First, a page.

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  • Patterns exist in, and are a regular occurrence in mathematics
  • They can be recognised, extended and generalised with both words, numerals and symbols 
  • The same pattern can be found in many different forms

Inquiry Question

How might addition, subtraction and multiplication be used to explore and create patterns?

Resource

NSW Government Education

NSW Government Education website provides a great overview of strategies and activities to support students in their ability to reason with number patterns promoting the ‘Think Aloud Strategy.’ 

Link: NSW Government Education

re(Solve)

re(Solve) is a Mathematics and Numeracy website with many inquiries aligned to the Australian curriculum created by the Australian Government Department of Education.  This link provides two tasks, Counter Toss and Number Letter Box which builds the learners algebraic thinking through explorations of additive number patterns.

Link: re(Solve)

Youcubed - Squares Upon Squares

Youcubed is a website with many Mathematical and Numeracy resources created by Jo Boaler, Professor of Education at Stanford University. The investigation, Square upon Squares, asks learners to reflect on “How do you see the shapes growing?”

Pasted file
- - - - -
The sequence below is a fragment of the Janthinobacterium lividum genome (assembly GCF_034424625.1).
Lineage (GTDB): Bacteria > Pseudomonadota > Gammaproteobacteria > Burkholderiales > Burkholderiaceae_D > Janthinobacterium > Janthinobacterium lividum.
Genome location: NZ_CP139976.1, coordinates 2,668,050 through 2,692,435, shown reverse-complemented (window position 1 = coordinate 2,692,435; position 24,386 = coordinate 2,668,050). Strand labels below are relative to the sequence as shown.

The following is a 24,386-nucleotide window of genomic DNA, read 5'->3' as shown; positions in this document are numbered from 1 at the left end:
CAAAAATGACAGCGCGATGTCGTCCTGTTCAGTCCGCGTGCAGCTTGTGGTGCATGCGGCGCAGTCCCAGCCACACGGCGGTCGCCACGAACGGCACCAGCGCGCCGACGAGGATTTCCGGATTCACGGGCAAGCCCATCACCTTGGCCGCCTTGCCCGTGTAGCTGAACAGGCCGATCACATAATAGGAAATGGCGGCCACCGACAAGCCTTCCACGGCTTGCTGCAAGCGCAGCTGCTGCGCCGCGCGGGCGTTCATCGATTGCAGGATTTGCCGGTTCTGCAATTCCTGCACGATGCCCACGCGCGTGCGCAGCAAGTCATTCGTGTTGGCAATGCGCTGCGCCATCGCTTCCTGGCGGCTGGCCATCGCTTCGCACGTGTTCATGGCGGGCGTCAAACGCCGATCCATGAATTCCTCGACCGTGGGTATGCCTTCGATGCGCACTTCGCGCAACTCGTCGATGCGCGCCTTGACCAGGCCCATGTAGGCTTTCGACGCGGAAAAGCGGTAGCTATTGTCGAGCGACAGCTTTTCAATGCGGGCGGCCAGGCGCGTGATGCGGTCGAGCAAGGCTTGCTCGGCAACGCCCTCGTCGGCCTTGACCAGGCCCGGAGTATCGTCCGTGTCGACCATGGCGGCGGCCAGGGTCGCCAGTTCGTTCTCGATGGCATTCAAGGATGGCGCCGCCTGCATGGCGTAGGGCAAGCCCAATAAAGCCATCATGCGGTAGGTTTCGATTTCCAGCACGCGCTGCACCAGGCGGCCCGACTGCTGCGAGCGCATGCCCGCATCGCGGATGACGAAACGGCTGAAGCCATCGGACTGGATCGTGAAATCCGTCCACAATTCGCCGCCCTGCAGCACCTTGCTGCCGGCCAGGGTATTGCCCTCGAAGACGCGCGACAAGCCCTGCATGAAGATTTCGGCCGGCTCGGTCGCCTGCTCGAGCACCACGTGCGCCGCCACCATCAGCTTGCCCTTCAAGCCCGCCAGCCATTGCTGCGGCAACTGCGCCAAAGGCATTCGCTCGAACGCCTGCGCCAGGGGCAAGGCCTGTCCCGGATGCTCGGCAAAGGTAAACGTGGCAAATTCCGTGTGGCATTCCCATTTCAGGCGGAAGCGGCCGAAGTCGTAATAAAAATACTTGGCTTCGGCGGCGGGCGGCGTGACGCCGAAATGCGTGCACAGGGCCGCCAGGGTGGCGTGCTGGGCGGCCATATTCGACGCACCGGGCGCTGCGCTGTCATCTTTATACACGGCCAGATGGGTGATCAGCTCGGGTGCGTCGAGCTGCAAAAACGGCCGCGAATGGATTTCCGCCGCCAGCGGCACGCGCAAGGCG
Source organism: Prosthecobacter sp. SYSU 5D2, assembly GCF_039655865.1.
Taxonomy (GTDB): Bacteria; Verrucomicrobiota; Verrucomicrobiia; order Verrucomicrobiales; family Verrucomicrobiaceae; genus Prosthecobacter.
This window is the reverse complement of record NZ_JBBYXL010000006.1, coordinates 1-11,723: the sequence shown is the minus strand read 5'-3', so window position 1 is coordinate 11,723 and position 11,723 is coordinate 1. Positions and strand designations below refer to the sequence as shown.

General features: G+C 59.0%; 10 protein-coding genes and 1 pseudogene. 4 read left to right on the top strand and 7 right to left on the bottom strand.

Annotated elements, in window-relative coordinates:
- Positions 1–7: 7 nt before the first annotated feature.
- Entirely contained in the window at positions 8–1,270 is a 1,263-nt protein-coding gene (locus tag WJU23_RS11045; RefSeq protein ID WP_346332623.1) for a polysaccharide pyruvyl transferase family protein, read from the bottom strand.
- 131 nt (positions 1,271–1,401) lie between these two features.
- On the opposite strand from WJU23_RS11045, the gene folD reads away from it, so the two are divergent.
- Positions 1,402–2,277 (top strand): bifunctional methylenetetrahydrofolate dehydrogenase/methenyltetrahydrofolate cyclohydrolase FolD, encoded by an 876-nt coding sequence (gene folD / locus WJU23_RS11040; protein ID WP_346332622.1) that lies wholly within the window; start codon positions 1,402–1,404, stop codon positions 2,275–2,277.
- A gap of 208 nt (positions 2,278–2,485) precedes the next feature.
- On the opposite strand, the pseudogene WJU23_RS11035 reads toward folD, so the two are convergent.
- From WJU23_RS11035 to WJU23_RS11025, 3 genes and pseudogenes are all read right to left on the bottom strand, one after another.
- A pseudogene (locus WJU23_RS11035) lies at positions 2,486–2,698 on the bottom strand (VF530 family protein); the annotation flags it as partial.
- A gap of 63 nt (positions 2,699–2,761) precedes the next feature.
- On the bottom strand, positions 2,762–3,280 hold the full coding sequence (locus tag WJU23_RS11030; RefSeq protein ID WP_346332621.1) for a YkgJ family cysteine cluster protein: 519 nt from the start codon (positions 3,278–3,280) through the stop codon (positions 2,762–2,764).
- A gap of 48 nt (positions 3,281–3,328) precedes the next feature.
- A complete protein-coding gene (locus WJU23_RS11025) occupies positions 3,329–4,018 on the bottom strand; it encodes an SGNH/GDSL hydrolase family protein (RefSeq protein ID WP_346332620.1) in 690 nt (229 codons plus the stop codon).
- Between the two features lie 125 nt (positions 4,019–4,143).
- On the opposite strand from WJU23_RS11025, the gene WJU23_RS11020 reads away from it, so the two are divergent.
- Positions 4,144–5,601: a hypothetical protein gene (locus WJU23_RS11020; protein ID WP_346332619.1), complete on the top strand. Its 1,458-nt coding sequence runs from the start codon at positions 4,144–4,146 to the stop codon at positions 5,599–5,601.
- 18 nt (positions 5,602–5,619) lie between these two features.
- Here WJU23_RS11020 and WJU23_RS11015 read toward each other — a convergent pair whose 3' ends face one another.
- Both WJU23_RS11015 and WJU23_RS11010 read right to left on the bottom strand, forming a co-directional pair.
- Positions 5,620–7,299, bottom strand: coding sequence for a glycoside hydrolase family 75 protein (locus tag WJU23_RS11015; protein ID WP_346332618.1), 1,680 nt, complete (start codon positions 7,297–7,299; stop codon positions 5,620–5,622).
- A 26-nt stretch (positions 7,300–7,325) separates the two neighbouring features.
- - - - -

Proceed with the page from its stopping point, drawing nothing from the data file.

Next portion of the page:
Link: Youcubed - Squares Upon Squares

Youcubed - Ice Cream Scoop

Youcubed is a website with many Mathematical and Numeracy resources created by Jo Boaler, Professor of Education at Stanford University. The Ice-Cream Scoop task is an open-ended inquiry allowing learners to engage at different levels, exploring growing patterns which can also extend to working in combinatorics.

Link: Youtube - Ice Cream Scoop

Advice for Teachers

In Year 3 students begin to explore patterns which progress through steps or sequences. These are referred to as growing patterns. When exploring growing patterns encourage students to:

  • Build their patterns with everyday materials available. If this is not possible, encourage them to draw models
  • Build or draw each sequence or term separately
  • Predict what they think will happen and why
  • Talk about their pattern and what they notice
  • Determine how each step differs from the previous one
  • Arrange numeric components in a table to predict, analyse and prove thinking

Adapted from: Van de Walle. J and Lovin.L, Teaching Student Centred Mathematics: Grades K-3, 2006